6 Ways to Attract Better Chinese Candidates (2023)

6 Ways to Attract Better Chinese Candidates

The working dynamic in China is changing. While the job market is getting increasingly competitive for young job-seekers, local and government-adjacent firm roles are still in the highest demand for the brightest of China’s professional youth. 

In order to attract top talent away from China’s local giants (in just about every industry), both international and local private firms are wise to offer more competitive and unique packages to great candidates. [Easy tip: Don’t require a cover letter]

Here are six ways that companies can attract better Chinese candidates, supported by local data from HR Giant Liepin (猎聘):

1) Offer a Long Term Plan and Job Stability

Top Chinese Candidate

In a 2023 survey by Liepin, job stability and security ranked as the most important consideration for Chinese professionals. In fact, a resounding 81.1% of Chinese job seekers ranked job stability as the most important factor when considering a new position.

This is no surprise given the recent economic environment in China. Years of COVID and economic uncertainties have certainly had a large influence here.

Furthermore, a recent study by Chinese HR platform 51job found that only 36.9% of companies surveyed in China have formulated career plans for fresh graduates! This isn’t so reassuring for China’s young and bright, career-seeking hopefuls.

What can a company do to promote job stability for Chinese candidates?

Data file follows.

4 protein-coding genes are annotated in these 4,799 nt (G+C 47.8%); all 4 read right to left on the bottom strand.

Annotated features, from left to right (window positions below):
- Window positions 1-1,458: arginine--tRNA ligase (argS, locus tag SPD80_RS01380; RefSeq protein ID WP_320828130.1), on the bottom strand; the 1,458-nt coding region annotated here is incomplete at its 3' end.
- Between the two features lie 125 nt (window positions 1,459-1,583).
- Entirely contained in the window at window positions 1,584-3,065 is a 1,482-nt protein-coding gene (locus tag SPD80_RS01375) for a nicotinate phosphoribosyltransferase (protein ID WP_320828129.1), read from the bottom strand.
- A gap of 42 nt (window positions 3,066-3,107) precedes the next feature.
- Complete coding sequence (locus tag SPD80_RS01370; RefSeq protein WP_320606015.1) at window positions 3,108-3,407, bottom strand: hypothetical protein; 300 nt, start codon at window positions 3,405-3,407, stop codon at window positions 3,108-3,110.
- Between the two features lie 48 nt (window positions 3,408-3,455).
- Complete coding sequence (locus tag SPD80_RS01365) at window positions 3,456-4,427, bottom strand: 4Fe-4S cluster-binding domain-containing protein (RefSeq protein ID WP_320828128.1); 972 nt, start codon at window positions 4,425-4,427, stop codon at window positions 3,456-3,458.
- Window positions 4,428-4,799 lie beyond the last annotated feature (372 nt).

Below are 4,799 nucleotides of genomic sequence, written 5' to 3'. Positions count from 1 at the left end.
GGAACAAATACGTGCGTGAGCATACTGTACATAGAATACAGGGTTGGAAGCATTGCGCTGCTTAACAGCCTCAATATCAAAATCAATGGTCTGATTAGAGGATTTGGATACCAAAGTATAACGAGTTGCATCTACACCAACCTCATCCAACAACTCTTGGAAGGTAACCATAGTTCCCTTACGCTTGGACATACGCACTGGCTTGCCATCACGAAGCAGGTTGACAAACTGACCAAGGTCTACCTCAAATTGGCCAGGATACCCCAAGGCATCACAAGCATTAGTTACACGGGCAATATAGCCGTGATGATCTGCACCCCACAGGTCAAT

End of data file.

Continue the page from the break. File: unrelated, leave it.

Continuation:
• Clearly state the company’s track record of success and a growth path. This doesn’t mean adding ‘growth opportunities available’ at the bottom of the JD (Job Description). Let them know about the successes the company has had in the past, as well as what kind of growth plan the company has in general and for China. While you’re at it, why not add what type of role(s) they could grow into if everything works out well?
  • Proudly outline the factors keeping your firm strong. If you’re representing a Fortune 1000 firm, start with that! If not, substitute things like the strong partnerships with big companies, long-term contracts with clients, financial backing, or great cash flow/profitability you might have. It doesn’t need to be hyper-specific, share what your firm is comfortable with.

2) Provide a Plan or Program for Professional Learning and Growth

Chinese Office Collaboration

In the same survey, ‘Interest in the professional & technical attributes’ and ‘Potential for growth’ came in #2 & #3 respectively. 

46.3% of Chinese job seekers surveyed said Interest in the professional & technical attributes’ was a very important consideration. 44.1% said the same for ‘Potential for growth’.

Now that we have reassured top Chinese candidates that their employer will be stable, we can move into the benefits of the individual. If you are sourcing candidates well enough and/or work in a very desirable industry, you’ll find great candidates who are already super interested in your industry! Let them know about some of the more exciting things that you guys are working on or planning, the great training you have, or projects that they can both contribute to and learn from.

Blending nicely into Industry interest is the Potential for growth. Once again, this doesn’t mean adding ‘growth opportunities available’ at the bottom of the JD (we think this line generally can be wiped and upgraded). Tell them what you can about the plan. If things go well, what type of role will they grow into in 1, 3, or 5 years?

Modern top candidates in China want to know that there is a future in their next career move, so it’s helpful to give them something to go on.

3) Consider a Flexible Schedule and Hybrid/Remote Work (Hint: This is Still a Rare Find in Corporate China!)

Happy Chinese Candidate with Daughter